Two months ago we had a new dive master trainee from Switzerland who stayed 3 months with us and learned a lot about mantas. Here's how Ben lived his manta course :
Which diver hasn’t dreamt of diving with mantas and see them flying around like an alien spaceship? I have the chance to have seen them in different places in the world but never like here, in Raja Ampat. I was amazed by their quantity, their consistant presence at the dive sites and the low number of divers underwater. After diving a first time in Manta Sandy and observing eight mantas doing their show over us, during half an hour, I didn’t think it could be any better. But it did! Thanks to the manta ecology speciality course offered by Soul Scuba divers.
Mantas are amazing animals whose elegance, size and motion are enough to blow any human’s mind. However, they become even more interesting when you start to get to know them better, by learning about their anatomy, behavior and habitat. I first started with a theoretical course given by Annie, the fascinating and passionate Finnish instructor of Soul Scuba divers. She has been diving with mantas and studying them for years. She cannot hide her excitement when she observes something new about them or when a new study is released. After this introduction, we went on a field trip to Manta Ridge, close to Arborek Island. This time, I had my slate and some key points I wanted to observe. We were lucky, as eleven of them showed up on this dive! It seemed they knew we came with new eyes and that this time we wanted to have a deeper connection with them. I took notes of their specie, sex and pregnancy. I also observed their behavior, the communication between each other, with the cleaning fishes and even with the divers. I look at any other interesting signs and took pictures of their bellies and backs. With the additional knowledge I had, thank to the speciality course, I looked at them with a totally new perspective and I came out of this dive with even more stars in my eyes than after the first one. During the surface interval, we did an extensive debriefing with Annie and shared our observations with the other divers that were also very happy to learn some additional knowledge on these animals. Last but not least, once we came back on Kri Island, I sorted my pictures and we uploaded them on a manta’s belly recognition website that allows scientists to follow, study and get to know them better.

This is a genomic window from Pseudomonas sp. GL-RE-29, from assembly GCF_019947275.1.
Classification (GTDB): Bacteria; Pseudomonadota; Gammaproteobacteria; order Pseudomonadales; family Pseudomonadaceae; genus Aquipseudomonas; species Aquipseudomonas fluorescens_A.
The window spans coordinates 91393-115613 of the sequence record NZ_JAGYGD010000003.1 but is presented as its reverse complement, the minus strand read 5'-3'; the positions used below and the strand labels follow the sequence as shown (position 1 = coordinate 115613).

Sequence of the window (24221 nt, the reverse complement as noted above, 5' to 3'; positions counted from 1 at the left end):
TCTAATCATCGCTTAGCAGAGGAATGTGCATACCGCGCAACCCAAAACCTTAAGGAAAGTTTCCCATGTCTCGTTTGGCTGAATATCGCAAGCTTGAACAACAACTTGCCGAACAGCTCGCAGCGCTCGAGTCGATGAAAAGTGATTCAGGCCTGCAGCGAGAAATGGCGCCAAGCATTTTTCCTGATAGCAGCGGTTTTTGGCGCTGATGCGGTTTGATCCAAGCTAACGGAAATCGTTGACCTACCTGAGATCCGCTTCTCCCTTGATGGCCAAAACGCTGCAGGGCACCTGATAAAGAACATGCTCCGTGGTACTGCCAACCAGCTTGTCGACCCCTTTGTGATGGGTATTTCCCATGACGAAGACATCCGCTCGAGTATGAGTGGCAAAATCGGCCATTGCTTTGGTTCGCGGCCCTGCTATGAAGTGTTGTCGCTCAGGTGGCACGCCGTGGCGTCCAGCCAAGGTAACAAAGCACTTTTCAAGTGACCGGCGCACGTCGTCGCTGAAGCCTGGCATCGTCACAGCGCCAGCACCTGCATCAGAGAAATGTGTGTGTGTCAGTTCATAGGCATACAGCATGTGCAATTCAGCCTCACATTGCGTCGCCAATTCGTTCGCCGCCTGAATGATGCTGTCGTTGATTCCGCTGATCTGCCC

When we dive, we are entering the underwater world as guests and it is very rewarding to do it with a humble and learning attitude. By doing this first step towards its inhabitants we are getting to know each other better and the diving becomes even more enjoyable. This experience made me now want to do similar courses for every species I am encountering underwater! I can only encourage every divers to take this speciality course and what a better place to do it than Raja Ampat, with Soul Scuba divers?